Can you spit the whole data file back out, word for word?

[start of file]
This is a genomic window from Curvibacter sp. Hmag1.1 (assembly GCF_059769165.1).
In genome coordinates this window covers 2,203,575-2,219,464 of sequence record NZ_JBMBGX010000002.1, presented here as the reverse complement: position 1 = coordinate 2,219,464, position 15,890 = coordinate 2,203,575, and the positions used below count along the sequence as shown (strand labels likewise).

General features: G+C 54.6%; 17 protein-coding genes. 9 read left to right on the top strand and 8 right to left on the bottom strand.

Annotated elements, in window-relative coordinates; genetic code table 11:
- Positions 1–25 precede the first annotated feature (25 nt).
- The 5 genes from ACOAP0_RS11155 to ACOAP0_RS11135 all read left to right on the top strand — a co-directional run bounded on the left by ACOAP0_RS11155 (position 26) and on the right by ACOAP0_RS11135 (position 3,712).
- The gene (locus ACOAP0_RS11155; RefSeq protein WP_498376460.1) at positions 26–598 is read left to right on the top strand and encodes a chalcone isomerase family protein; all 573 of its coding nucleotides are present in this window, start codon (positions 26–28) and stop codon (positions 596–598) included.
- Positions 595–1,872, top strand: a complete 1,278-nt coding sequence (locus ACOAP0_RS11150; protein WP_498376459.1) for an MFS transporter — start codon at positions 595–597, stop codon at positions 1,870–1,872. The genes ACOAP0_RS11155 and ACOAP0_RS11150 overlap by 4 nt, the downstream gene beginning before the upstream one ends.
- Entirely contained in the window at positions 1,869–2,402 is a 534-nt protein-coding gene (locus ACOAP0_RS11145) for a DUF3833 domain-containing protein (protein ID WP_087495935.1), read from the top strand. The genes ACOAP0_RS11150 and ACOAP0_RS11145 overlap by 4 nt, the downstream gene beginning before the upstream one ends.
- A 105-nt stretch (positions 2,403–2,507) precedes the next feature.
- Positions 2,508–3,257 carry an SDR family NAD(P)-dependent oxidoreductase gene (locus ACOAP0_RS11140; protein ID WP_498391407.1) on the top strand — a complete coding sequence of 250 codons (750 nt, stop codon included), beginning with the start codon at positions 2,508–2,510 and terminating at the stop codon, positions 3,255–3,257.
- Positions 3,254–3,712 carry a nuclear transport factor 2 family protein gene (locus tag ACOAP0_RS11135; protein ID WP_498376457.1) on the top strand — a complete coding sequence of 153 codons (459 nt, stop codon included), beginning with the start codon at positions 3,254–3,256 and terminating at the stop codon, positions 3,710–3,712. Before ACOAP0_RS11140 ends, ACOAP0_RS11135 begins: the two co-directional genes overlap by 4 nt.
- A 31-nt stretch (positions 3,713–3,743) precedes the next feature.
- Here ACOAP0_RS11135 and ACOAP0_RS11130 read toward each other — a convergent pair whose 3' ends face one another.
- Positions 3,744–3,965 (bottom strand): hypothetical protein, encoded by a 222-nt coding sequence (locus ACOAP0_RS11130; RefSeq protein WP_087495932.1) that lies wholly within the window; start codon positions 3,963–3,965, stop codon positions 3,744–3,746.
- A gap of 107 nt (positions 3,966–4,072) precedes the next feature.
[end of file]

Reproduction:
This is a genomic window from Curvibacter sp. Hmag1.1 (assembly GCF_059769165.1).
In genome coordinates this window covers 2,203,575-2,219,464 of sequence record NZ_JBMBGX010000002.1, presented here as the reverse complement: position 1 = coordinate 2,219,464, position 15,890 = coordinate 2,203,575, and the positions used below count along the sequence as shown (strand labels likewise).

General features: G+C 54.6%; 17 protein-coding genes. 9 read left to right on the top strand and 8 right to left on the bottom strand.

Annotated elements, in window-relative coordinates; genetic code table 11:
- Positions 1–25 precede the first annotated feature (25 nt).
- The 5 genes from ACOAP0_RS11155 to ACOAP0_RS11135 all read left to right on the top strand — a co-directional run bounded on the left by ACOAP0_RS11155 (position 26) and on the right by ACOAP0_RS11135 (position 3,712).
- The gene (locus ACOAP0_RS11155; RefSeq protein WP_498376460.1) at positions 26–598 is read left to right on the top strand and encodes a chalcone isomerase family protein; all 573 of its coding nucleotides are present in this window, start codon (positions 26–28) and stop codon (positions 596–598) included.
- Positions 595–1,872, top strand: a complete 1,278-nt coding sequence (locus ACOAP0_RS11150; protein WP_498376459.1) for an MFS transporter — start codon at positions 595–597, stop codon at positions 1,870–1,872. The genes ACOAP0_RS11155 and ACOAP0_RS11150 overlap by 4 nt, the downstream gene beginning before the upstream one ends.
- Entirely contained in the window at positions 1,869–2,402 is a 534-nt protein-coding gene (locus ACOAP0_RS11145) for a DUF3833 domain-containing protein (protein ID WP_087495935.1), read from the top strand. The genes ACOAP0_RS11150 and ACOAP0_RS11145 overlap by 4 nt, the downstream gene beginning before the upstream one ends.
- A 105-nt stretch (positions 2,403–2,507) precedes the next feature.
- Positions 2,508–3,257 carry an SDR family NAD(P)-dependent oxidoreductase gene (locus ACOAP0_RS11140; protein ID WP_498391407.1) on the top strand — a complete coding sequence of 250 codons (750 nt, stop codon included), beginning with the start codon at positions 2,508–2,510 and terminating at the stop codon, positions 3,255–3,257.
- Positions 3,254–3,712 carry a nuclear transport factor 2 family protein gene (locus tag ACOAP0_RS11135; protein ID WP_498376457.1) on the top strand — a complete coding sequence of 153 codons (459 nt, stop codon included), beginning with the start codon at positions 3,254–3,256 and terminating at the stop codon, positions 3,710–3,712. Before ACOAP0_RS11140 ends, ACOAP0_RS11135 begins: the two co-directional genes overlap by 4 nt.
- A 31-nt stretch (positions 3,713–3,743) precedes the next feature.
- Here ACOAP0_RS11135 and ACOAP0_RS11130 read toward each other — a convergent pair whose 3' ends face one another.
- Positions 3,744–3,965 (bottom strand): hypothetical protein, encoded by a 222-nt coding sequence (locus ACOAP0_RS11130; RefSeq protein WP_087495932.1) that lies wholly within the window; start codon positions 3,963–3,965, stop codon positions 3,744–3,746.
- A gap of 107 nt (positions 3,966–4,072) precedes the next feature.